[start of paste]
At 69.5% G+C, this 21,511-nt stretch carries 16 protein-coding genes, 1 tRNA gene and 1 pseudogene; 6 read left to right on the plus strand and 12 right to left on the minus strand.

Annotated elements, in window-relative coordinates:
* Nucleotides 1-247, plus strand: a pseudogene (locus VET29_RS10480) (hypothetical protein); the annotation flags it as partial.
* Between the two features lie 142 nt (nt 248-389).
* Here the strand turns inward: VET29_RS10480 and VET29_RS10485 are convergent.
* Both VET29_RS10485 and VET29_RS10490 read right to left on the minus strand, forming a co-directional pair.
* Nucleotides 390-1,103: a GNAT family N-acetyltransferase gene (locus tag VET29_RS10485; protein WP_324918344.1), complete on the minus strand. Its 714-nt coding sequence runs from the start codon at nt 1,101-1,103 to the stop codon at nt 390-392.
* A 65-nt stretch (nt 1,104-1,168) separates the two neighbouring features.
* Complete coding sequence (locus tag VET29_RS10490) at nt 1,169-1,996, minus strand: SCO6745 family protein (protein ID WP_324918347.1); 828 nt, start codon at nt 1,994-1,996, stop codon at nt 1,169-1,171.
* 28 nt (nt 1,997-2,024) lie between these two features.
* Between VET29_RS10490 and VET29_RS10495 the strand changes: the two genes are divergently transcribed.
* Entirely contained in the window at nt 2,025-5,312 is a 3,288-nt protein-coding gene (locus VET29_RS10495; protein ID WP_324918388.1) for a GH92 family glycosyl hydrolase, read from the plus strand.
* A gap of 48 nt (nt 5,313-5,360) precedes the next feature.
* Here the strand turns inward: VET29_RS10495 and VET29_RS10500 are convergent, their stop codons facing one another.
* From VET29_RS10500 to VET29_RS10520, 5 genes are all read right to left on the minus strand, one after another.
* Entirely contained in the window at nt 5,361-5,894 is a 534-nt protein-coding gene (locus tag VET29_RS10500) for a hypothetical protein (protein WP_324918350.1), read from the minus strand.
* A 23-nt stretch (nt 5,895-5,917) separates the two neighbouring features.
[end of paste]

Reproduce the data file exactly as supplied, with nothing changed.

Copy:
At 69.5% G+C, this 21,511-nt stretch carries 16 protein-coding genes, 1 tRNA gene and 1 pseudogene; 6 read left to right on the plus strand and 12 right to left on the minus strand.

Annotated elements, in window-relative coordinates:
* Nucleotides 1-247, plus strand: a pseudogene (locus VET29_RS10480) (hypothetical protein); the annotation flags it as partial.
* Between the two features lie 142 nt (nt 248-389).
* Here the strand turns inward: VET29_RS10480 and VET29_RS10485 are convergent.
* Both VET29_RS10485 and VET29_RS10490 read right to left on the minus strand, forming a co-directional pair.
* Nucleotides 390-1,103: a GNAT family N-acetyltransferase gene (locus tag VET29_RS10485; protein WP_324918344.1), complete on the minus strand. Its 714-nt coding sequence runs from the start codon at nt 1,101-1,103 to the stop codon at nt 390-392.
* A 65-nt stretch (nt 1,104-1,168) separates the two neighbouring features.
* Complete coding sequence (locus tag VET29_RS10490) at nt 1,169-1,996, minus strand: SCO6745 family protein (protein ID WP_324918347.1); 828 nt, start codon at nt 1,994-1,996, stop codon at nt 1,169-1,171.
* 28 nt (nt 1,997-2,024) lie between these two features.
* Between VET29_RS10490 and VET29_RS10495 the strand changes: the two genes are divergently transcribed.
* Entirely contained in the window at nt 2,025-5,312 is a 3,288-nt protein-coding gene (locus VET29_RS10495; protein ID WP_324918388.1) for a GH92 family glycosyl hydrolase, read from the plus strand.
* A gap of 48 nt (nt 5,313-5,360) precedes the next feature.
* Here the strand turns inward: VET29_RS10495 and VET29_RS10500 are convergent, their stop codons facing one another.
* From VET29_RS10500 to VET29_RS10520, 5 genes are all read right to left on the minus strand, one after another.
* Entirely contained in the window at nt 5,361-5,894 is a 534-nt protein-coding gene (locus tag VET29_RS10500) for a hypothetical protein (protein WP_324918350.1), read from the minus strand.
* A 23-nt stretch (nt 5,895-5,917) separates the two neighbouring features.